It is impossible to fail.

Take a moment to hold those three things in your bones:

Let go.
You can say “no.”
It is impossible to fail.

When you return,
the world will be the same as it was before you left
but you will not be.

And you will continue to change
as time goes by
and the memories of this journey work on you.

So prepare yourselves, travelers.
Because the journey is not beginning—
it has already begun.


Pilgrimage Readings adapted from The Art of Pilgrimage, by Phil Cousineau

(These readings were used in the service at the Unitarian Universalist Church of Minnetonka on Sunday, June 10, 2012.  There was one section read by each pilgrim leaving on the Pilgrimage to Phoenix — 10 youth and 4 adults.)

1.  Pilgrimage is the kind of journeying that marks the move from mindless to mindful, from soulless to soulful travel.  The difference may be subtle or dramatic; it is by definition life-changing.

2.  If the journey you have chosen is indeed a pilgrimage, a soulful journey, it will be rigorous.  Ancient wisdom suggests that if you aren’t trembling as you approach the sacred, it isn’t the real thing.  The sacred, in its various guises as holy ground, art, or knowledge, evokes emotion and commotion.

3.  In each of us dwells a wanderer, a gypsy, a pilgrim.  What matters most on your journey is how deeply you see, how attentively you hear, how richly the encounters are felt in your heart and soul.

4.  Centuries of travel lore suggest that when we no longer know where to turn, our real journey has just begun.  At that crossroads moment, a voice calls to our pilgrim soul.  This is the journey we cannot not take.

5.  Pilgrimage is the soul’s desire to return to the center, whether it portends ecstasy or agony.  What makes a pilgrimage sacred is the longing behind the journey.

6.  To be touched, we must, in turn, touch.  When life has lost its meaning, a pilgrim will risk everything to get back in touch with life.

7.  On my journeys with others, I choose a theme.  I try to focus on details: the doors of Dublin houses, roadside shrines in Turkey, the faces of children in India.  We then take the time to write, draw, photograph, and discuss what it is that attracts our attention, even our love.  For there is no powerful pilgrimage without love.

8.  In our times, the promise of true pilgrimage has been trivialized.  We’ve turned the ecstatic possibilities of pilgrimage into something tame like trips to Disneyland.  We don’t believe — or are in fear of — the ecstatic because of the Puritan streak in us.  What we’re doing is creating predominantly an illusion of pilgrimage in pop culture, an illusion of being there.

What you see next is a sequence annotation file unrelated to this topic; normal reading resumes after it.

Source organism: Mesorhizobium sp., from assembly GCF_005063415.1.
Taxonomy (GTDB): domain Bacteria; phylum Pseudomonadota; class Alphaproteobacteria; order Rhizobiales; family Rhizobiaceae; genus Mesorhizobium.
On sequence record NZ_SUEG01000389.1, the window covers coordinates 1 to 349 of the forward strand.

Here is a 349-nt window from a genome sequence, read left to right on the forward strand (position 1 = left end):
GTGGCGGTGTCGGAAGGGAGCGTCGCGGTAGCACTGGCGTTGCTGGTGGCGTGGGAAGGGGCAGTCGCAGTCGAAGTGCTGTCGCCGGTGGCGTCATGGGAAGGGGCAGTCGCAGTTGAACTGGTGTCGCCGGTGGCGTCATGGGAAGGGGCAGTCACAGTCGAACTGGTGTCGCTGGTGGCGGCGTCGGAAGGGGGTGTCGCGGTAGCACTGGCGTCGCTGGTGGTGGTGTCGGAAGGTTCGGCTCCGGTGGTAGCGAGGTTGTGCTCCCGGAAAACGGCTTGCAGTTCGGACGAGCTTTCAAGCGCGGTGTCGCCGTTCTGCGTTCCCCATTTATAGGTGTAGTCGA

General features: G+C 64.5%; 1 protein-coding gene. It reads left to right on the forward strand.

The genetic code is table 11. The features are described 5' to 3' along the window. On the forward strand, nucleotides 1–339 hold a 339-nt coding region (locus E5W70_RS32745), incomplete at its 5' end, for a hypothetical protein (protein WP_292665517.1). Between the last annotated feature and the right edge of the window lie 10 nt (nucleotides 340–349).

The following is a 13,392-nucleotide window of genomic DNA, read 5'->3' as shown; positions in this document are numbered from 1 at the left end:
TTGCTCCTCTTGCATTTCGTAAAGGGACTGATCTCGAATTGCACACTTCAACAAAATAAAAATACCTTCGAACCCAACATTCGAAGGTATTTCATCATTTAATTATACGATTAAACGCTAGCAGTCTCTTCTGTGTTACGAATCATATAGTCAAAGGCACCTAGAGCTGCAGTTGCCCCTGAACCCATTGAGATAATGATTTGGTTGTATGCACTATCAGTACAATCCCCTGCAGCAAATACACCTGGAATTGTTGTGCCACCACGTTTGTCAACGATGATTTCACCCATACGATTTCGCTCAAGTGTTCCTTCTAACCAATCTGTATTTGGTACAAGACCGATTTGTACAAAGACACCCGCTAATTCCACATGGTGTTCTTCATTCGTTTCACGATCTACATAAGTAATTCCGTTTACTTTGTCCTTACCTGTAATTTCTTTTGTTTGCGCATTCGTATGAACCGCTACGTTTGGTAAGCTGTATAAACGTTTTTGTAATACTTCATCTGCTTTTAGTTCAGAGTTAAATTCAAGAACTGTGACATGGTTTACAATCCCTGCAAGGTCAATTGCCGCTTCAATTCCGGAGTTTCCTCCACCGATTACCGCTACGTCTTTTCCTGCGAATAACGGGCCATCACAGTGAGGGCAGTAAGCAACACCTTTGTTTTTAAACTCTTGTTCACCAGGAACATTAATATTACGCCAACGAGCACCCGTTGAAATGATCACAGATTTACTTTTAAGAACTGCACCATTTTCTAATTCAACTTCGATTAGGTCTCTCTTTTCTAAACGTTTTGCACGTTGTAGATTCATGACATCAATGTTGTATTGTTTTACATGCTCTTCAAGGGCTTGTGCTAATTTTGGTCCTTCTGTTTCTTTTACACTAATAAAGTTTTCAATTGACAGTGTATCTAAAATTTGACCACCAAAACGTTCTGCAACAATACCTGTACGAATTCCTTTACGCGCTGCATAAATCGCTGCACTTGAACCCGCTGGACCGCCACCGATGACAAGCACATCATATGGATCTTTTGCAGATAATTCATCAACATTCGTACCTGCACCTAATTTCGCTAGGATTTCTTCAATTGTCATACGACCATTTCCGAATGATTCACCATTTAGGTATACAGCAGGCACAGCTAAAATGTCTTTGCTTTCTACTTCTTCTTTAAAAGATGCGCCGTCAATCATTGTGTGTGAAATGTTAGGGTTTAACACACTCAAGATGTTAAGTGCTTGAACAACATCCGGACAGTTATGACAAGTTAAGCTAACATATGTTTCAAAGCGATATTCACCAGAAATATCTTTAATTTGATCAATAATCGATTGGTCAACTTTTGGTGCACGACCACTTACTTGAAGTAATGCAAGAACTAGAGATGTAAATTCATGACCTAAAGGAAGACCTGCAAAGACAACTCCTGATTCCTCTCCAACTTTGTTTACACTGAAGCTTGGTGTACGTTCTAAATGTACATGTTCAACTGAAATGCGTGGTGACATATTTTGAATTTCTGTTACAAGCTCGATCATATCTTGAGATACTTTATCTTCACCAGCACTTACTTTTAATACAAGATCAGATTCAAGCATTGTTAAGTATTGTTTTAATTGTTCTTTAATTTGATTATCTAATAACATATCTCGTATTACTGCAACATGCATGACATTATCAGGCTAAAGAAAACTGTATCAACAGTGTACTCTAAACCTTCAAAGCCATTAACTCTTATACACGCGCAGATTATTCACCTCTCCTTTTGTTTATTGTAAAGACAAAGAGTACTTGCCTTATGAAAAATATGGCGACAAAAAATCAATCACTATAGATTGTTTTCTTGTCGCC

9.  The secret, of course, is that there is no secret.  No one way, just your way.  How else can I tell you this?

10.  Everywhere you go, there is a secret room.  To discover it, you must knock on walls and listen for the echo that portends the secret passage.  You must pull books off shelves to see if the library shelf swings open to reveal the hidden room.  I’ll say this again:  Everywhere has a secret room.  As a pilgrim you must find it or you will never understand the hidden reasons why you really left home.

11.  Do not seek to follow in the footsteps of the men of old; seek what they sought.

12.  The ultimate aim of the quest, if one is to return, must be neither release nor ecstasy for oneself, but the wisdom and the power to serve others.

13.  We learn by going where we have to go; we arrive when we find ourselves on the road walking toward us.

14.  We do not risk the adventure alone, for the heroes of all time have gone before us.  We have only to follow the thread of the hero path, and where we had thought to find an abomination, we shall find a god.  And where we had thought to slay another, we shall slay ourselves.  Where we had thought to travel outward, we will come to the center of our own existence.  And where we had thought to be alone, we will be with all the world.



About Leaping Loon

I am an ordained Unitarian Universalist minister serving our congregation in Elgin, Illinois. While I am determined to embrace my propensity to wander, it oftentimes takes a leap of faith to do so. My life's motto seems to be: "Leap, and the net will appear." True to my spirit, and following Love's call, I must simply free myself to go. Where will I end up? Let's find out. Welcome to my journey!
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One Response to Charge to the Pilgrims

  1. Pingback: What Is a Pilgrimage, Anyway? | Leaping Loon